Immune response toChlamydia trachomatis heat-shock protein in infertile female patients and influence ofChlamydia pneumoniae antibodies
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- Freidank, H.M., Clad, A., Herr, A.S. et al. Eur. J. Clin. Microbiol. Infect. Dis. (1995) 14: 1063. doi:10.1007/BF01590940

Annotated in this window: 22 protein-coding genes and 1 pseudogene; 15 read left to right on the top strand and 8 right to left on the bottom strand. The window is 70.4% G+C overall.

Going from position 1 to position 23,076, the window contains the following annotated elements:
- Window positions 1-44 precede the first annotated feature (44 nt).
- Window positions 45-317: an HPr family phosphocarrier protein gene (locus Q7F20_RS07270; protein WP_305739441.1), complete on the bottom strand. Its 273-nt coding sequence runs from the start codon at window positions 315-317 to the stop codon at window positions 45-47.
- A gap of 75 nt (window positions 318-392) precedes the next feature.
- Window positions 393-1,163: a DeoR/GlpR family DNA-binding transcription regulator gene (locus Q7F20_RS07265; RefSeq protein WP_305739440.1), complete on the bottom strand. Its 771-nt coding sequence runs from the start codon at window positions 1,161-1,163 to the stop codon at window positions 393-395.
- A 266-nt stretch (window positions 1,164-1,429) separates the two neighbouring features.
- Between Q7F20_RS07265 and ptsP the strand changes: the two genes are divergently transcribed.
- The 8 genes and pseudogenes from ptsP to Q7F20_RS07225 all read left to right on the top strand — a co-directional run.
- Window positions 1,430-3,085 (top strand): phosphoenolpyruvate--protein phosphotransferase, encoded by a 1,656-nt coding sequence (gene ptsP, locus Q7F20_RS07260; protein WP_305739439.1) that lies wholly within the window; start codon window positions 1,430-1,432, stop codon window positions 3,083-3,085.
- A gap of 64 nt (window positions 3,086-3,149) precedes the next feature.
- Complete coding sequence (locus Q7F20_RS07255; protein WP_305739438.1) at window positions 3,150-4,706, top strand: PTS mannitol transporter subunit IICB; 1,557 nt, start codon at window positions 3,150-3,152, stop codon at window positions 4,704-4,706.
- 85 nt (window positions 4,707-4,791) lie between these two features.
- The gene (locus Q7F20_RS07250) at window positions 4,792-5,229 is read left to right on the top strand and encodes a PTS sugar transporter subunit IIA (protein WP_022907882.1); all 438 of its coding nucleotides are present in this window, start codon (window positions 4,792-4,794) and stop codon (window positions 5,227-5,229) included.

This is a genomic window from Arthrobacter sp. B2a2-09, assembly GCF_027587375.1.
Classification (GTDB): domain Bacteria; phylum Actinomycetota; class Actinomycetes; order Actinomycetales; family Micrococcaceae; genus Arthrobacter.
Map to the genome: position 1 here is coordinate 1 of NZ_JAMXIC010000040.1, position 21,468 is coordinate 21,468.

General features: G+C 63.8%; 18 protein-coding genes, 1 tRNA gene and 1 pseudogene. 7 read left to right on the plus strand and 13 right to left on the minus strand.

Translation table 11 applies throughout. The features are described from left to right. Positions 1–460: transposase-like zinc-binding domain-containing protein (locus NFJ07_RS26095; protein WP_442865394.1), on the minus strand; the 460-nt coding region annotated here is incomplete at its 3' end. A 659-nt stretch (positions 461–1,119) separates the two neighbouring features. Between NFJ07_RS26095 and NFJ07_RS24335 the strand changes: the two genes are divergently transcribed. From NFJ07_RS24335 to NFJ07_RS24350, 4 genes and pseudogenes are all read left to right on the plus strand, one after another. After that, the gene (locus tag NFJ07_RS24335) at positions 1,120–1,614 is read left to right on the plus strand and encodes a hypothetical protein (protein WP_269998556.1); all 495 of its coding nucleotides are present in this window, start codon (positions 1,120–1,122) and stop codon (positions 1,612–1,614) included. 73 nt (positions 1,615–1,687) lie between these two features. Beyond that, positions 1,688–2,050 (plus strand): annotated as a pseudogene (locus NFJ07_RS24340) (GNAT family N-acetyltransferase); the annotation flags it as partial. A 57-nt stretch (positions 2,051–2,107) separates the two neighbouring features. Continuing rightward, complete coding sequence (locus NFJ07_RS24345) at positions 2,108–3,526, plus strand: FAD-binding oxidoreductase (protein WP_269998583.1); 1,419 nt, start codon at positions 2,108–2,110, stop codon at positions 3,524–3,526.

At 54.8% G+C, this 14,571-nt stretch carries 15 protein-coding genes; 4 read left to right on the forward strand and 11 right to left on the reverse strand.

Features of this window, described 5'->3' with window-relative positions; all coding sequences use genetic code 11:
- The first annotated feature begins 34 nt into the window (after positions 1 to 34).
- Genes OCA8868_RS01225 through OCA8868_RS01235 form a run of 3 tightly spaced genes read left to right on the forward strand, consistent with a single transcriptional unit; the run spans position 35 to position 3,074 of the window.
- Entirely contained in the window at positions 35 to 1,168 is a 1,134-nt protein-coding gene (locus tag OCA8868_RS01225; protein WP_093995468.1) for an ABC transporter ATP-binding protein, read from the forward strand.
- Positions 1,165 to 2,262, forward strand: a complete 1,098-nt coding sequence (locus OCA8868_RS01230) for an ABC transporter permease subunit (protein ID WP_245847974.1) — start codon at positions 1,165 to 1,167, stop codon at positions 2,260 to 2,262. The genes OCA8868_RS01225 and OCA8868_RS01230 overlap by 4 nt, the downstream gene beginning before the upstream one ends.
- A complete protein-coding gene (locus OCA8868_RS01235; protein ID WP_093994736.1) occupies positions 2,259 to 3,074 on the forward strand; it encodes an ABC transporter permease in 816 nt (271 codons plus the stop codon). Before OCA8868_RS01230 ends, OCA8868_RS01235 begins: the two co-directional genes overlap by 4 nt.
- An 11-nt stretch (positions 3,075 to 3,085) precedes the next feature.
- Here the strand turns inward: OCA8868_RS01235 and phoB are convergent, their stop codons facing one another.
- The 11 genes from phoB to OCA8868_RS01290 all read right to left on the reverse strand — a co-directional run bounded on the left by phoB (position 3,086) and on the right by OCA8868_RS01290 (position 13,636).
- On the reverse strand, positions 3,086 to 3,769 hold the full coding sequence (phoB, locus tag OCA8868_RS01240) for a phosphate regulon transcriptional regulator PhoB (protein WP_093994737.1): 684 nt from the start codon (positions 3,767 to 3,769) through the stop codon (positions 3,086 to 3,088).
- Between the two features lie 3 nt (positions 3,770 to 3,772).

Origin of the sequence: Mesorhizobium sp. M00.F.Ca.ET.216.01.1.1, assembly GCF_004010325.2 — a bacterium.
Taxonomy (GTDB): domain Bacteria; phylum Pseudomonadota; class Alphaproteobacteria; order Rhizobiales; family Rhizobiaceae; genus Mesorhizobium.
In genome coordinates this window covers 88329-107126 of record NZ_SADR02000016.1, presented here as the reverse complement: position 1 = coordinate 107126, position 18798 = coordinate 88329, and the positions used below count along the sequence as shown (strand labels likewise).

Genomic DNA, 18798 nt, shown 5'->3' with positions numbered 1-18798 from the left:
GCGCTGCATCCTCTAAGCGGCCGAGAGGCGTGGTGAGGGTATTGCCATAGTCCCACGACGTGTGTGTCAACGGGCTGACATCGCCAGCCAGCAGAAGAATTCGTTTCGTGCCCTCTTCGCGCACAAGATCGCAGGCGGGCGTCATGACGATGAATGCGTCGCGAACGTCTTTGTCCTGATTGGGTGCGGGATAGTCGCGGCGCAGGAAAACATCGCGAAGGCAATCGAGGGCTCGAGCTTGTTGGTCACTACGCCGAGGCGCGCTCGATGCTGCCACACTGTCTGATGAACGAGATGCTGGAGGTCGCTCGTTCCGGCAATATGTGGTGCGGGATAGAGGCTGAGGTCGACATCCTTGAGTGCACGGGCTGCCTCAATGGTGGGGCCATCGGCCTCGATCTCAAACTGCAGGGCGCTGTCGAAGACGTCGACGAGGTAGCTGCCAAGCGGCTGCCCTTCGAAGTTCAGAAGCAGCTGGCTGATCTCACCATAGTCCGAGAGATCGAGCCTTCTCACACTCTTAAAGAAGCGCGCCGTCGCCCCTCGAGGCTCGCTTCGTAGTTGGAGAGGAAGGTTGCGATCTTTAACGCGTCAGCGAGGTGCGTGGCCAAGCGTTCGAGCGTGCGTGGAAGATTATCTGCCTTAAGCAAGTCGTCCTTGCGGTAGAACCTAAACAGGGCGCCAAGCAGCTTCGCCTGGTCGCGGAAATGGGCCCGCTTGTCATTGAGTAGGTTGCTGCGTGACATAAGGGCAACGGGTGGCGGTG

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A total of 446 sera from 245 patients with primary or secondary infertility, all of whom were examined laparoscopically, 117 patients withChlamydia trachomatis-positive cervical swabs, and 84 control persons (50 obstetric patients and 34 female blood donors) were tested for antibodies toChlamydia trachomatis and toChlamydia pneumoniae with the microimmunofluorescence (MIF) test. MIF test antibody rates were highest in patients with complete tubal occlusion (73%) and in patients with provenChlamydia trachomatis infection (74%), whereas only 9 to 10% of the control group showedChlamydia trachomatis antibodies. Reaction to the 60 kDa antigen ofChlamydia trachomatis, a heat-shock protein (hsp) analogue, has been suggested as a possible marker for the development of chronic sequelae afterChlamydia trachomatis infection. Immunoblot analysis of 222 sera (169 infertility patients, 20 antigen-positive patients, and 33 mothers) showed a significantly higher anti-hsp antibody rate in patients with complete tubal occlusion than in infertility patients with normal fallopian tubes (76% vs. 19%, p<0.001). The presence of antibodies not only toChlamydia trachomatis but also toChlamydia pneumoniae in the MIF test was associated with a significantly higher rate of anti-hsp antibodies and with complete tubal occlusion. This association did not appear to be due to cross-reactivity betweenChlamydia pneumoniae and Chlamydia trachomatis antibodies in the MIF test.